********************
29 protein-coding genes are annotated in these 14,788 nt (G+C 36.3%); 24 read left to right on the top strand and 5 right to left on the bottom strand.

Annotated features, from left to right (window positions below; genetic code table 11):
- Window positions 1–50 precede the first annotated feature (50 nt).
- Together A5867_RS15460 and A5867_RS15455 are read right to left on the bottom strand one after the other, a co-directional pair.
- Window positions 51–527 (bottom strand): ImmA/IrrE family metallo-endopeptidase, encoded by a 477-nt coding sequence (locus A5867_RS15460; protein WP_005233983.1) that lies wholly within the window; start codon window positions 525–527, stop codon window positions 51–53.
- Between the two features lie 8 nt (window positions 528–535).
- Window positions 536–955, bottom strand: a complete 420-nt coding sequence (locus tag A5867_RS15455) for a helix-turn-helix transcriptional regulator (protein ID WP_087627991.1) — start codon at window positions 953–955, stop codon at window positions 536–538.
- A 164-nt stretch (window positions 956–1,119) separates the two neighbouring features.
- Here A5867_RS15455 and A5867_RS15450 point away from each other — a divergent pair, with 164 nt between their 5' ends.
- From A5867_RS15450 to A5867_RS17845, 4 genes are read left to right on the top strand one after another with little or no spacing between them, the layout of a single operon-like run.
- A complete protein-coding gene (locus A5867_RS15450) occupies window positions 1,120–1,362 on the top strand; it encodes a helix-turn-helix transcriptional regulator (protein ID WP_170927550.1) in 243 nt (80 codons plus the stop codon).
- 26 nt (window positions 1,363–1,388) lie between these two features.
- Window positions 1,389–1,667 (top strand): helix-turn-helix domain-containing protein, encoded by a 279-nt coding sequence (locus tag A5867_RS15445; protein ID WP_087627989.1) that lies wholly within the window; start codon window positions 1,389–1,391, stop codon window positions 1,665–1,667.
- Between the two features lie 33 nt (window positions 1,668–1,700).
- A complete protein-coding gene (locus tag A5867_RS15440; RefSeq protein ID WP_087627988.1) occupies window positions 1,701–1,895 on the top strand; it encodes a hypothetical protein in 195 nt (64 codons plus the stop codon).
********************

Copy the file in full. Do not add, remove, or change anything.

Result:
29 protein-coding genes are annotated in these 14,788 nt (G+C 36.3%); 24 read left to right on the top strand and 5 right to left on the bottom strand.

Annotated features, from left to right (window positions below; genetic code table 11):
- Window positions 1–50 precede the first annotated feature (50 nt).
- Together A5867_RS15460 and A5867_RS15455 are read right to left on the bottom strand one after the other, a co-directional pair.
- Window positions 51–527 (bottom strand): ImmA/IrrE family metallo-endopeptidase, encoded by a 477-nt coding sequence (locus A5867_RS15460; protein WP_005233983.1) that lies wholly within the window; start codon window positions 525–527, stop codon window positions 51–53.
- Between the two features lie 8 nt (window positions 528–535).
- Window positions 536–955, bottom strand: a complete 420-nt coding sequence (locus tag A5867_RS15455) for a helix-turn-helix transcriptional regulator (protein ID WP_087627991.1) — start codon at window positions 953–955, stop codon at window positions 536–538.
- A 164-nt stretch (window positions 956–1,119) separates the two neighbouring features.
- Here A5867_RS15455 and A5867_RS15450 point away from each other — a divergent pair, with 164 nt between their 5' ends.
- From A5867_RS15450 to A5867_RS17845, 4 genes are read left to right on the top strand one after another with little or no spacing between them, the layout of a single operon-like run.
- A complete protein-coding gene (locus A5867_RS15450) occupies window positions 1,120–1,362 on the top strand; it encodes a helix-turn-helix transcriptional regulator (protein ID WP_170927550.1) in 243 nt (80 codons plus the stop codon).
- 26 nt (window positions 1,363–1,388) lie between these two features.
- Window positions 1,389–1,667 (top strand): helix-turn-helix domain-containing protein, encoded by a 279-nt coding sequence (locus tag A5867_RS15445; protein ID WP_087627989.1) that lies wholly within the window; start codon window positions 1,389–1,391, stop codon window positions 1,665–1,667.
- Between the two features lie 33 nt (window positions 1,668–1,700).
- A complete protein-coding gene (locus tag A5867_RS15440; RefSeq protein ID WP_087627988.1) occupies window positions 1,701–1,895 on the top strand; it encodes a hypothetical protein in 195 nt (64 codons plus the stop codon).